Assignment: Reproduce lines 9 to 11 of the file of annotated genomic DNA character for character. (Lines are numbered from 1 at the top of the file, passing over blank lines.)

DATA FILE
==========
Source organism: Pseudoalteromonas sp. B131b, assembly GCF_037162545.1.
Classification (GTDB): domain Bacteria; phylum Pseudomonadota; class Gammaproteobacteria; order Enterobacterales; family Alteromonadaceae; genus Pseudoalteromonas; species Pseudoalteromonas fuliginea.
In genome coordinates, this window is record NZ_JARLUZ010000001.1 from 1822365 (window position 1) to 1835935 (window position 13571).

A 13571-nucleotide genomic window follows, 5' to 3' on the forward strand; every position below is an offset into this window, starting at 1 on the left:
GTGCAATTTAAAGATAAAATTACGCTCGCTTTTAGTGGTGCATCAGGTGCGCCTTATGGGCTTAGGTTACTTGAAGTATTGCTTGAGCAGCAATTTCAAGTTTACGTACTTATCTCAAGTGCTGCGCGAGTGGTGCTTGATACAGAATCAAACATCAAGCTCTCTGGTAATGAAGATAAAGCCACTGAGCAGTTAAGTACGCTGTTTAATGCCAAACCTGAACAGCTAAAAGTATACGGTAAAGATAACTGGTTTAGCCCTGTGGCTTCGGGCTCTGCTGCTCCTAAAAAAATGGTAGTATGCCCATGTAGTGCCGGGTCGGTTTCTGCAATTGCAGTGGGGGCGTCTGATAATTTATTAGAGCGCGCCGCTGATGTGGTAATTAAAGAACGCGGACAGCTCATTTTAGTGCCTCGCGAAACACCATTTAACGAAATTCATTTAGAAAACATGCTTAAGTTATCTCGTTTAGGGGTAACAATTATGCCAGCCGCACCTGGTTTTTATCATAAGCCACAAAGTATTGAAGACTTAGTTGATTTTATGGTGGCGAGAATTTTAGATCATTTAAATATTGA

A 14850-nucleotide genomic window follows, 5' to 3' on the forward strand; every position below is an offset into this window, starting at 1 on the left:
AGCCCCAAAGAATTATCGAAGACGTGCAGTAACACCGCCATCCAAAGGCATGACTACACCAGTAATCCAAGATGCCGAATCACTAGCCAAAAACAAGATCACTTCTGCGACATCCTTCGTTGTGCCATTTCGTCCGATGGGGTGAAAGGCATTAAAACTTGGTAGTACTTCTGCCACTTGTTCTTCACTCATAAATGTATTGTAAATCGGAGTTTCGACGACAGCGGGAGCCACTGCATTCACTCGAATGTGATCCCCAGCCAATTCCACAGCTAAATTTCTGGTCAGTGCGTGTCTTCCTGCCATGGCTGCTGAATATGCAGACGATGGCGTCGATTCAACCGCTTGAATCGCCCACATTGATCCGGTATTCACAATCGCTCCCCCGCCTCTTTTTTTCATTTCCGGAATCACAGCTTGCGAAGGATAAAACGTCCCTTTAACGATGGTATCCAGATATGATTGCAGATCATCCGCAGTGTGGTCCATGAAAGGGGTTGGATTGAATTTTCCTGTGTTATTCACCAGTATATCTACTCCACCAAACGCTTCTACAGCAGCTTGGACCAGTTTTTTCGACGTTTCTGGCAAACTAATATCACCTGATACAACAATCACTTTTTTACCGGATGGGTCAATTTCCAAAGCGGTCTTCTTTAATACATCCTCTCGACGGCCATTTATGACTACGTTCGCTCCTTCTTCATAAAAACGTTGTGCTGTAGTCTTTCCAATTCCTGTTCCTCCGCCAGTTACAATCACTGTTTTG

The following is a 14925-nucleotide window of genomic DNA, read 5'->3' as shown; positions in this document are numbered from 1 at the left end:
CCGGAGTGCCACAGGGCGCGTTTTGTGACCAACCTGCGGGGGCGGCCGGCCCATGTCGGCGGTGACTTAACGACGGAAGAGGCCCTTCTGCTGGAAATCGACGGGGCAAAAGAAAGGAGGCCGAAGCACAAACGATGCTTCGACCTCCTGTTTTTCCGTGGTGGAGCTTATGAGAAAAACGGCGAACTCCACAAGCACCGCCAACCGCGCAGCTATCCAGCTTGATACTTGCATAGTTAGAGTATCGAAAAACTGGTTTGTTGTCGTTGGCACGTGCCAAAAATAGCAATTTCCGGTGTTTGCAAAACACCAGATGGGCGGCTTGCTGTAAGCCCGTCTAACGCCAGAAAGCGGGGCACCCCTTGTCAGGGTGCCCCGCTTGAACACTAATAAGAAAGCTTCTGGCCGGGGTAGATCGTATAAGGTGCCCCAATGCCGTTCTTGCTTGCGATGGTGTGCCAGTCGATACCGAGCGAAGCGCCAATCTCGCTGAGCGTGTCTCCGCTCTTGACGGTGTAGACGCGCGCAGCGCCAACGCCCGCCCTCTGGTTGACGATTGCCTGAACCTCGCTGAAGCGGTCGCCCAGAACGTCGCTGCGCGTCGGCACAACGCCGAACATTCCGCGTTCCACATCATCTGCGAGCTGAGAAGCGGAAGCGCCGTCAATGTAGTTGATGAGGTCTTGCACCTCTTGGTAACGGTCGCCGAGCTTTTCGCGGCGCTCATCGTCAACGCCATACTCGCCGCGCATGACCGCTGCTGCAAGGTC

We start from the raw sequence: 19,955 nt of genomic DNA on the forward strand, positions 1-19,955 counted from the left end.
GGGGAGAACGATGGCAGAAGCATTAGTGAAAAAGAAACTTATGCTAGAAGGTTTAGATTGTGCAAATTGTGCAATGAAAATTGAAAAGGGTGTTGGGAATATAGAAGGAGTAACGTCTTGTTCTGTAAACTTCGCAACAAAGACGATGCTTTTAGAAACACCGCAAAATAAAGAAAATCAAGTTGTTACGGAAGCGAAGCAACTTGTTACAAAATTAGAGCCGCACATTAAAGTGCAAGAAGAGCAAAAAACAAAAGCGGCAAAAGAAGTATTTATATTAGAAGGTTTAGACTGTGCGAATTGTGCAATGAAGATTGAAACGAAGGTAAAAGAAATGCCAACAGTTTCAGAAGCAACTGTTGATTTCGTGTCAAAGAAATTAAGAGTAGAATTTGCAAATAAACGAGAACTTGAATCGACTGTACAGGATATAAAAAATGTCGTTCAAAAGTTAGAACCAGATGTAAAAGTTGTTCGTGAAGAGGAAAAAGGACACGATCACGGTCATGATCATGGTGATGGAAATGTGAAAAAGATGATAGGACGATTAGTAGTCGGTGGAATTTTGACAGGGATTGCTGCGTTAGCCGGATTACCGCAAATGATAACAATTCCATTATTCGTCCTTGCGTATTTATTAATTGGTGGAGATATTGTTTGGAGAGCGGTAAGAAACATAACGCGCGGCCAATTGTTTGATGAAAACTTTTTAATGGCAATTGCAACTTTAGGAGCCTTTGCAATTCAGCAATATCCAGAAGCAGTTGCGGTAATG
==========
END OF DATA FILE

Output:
CCGGAGTGCCACAGGGCGCGTTTTGTGACCAACCTGCGGGGGCGGCCGGCCCATGTCGGCGGTGACTTAACGACGGAAGAGGCCCTTCTGCTGGAAATCGACGGGGCAAAAGAAAGGAGGCCGAAGCACAAACGATGCTTCGACCTCCTGTTTTTCCGTGGTGGAGCTTATGAGAAAAACGGCGAACTCCACAAGCACCGCCAACCGCGCAGCTATCCAGCTTGATACTTGCATAGTTAGAGTATCGAAAAACTGGTTTGTTGTCGTTGGCACGTGCCAAAAATAGCAATTTCCGGTGTTTGCAAAACACCAGATGGGCGGCTTGCTGTAAGCCCGTCTAACGCCAGAAAGCGGGGCACCCCTTGTCAGGGTGCCCCGCTTGAACACTAATAAGAAAGCTTCTGGCCGGGGTAGATCGTATAAGGTGCCCCAATGCCGTTCTTGCTTGCGATGGTGTGCCAGTCGATACCGAGCGAAGCGCCAATCTCGCTGAGCGTGTCTCCGCTCTTGACGGTGTAGACGCGCGCAGCGCCAACGCCCGCCCTCTGGTTGACGATTGCCTGAACCTCGCTGAAGCGGTCGCCCAGAACGTCGCTGCGCGTCGGCACAACGCCGAACATTCCGCGTTCCACATCATCTGCGAGCTGAGAAGCGGAAGCGCCGTCAATGTAGTTGATGAGGTCTTGCACCTCTTGGTAACGGTCGCCGAGCTTTTCGCGGCGCTCATCGTCAACGCCATACTCGCCGCGCATGACCGCTGCTGCAAGGTC

We start from the raw sequence: 19,955 nt of genomic DNA on the forward strand, positions 1-19,955 counted from the left end.
GGGGAGAACGATGGCAGAAGCATTAGTGAAAAAGAAACTTATGCTAGAAGGTTTAGATTGTGCAAATTGTGCAATGAAAATTGAAAAGGGTGTTGGGAATATAGAAGGAGTAACGTCTTGTTCTGTAAACTTCGCAACAAAGACGATGCTTTTAGAAACACCGCAAAATAAAGAAAATCAAGTTGTTACGGAAGCGAAGCAACTTGTTACAAAATTAGAGCCGCACATTAAAGTGCAAGAAGAGCAAAAAACAAAAGCGGCAAAAGAAGTATTTATATTAGAAGGTTTAGACTGTGCGAATTGTGCAATGAAGATTGAAACGAAGGTAAAAGAAATGCCAACAGTTTCAGAAGCAACTGTTGATTTCGTGTCAAAGAAATTAAGAGTAGAATTTGCAAATAAACGAGAACTTGAATCGACTGTACAGGATATAAAAAATGTCGTTCAAAAGTTAGAACCAGATGTAAAAGTTGTTCGTGAAGAGGAAAAAGGACACGATCACGGTCATGATCATGGTGATGGAAATGTGAAAAAGATGATAGGACGATTAGTAGTCGGTGGAATTTTGACAGGGATTGCTGCGTTAGCCGGATTACCGCAAATGATAACAATTCCATTATTCGTCCTTGCGTATTTATTAATTGGTGGAGATATTGTTTGGAGAGCGGTAAGAAACATAACGCGCGGCCAATTGTTTGATGAAAACTTTTTAATGGCAATTGCAACTTTAGGAGCCTTTGCAATTCAGCAATATCCAGAAGCAGTTGCGGTAATG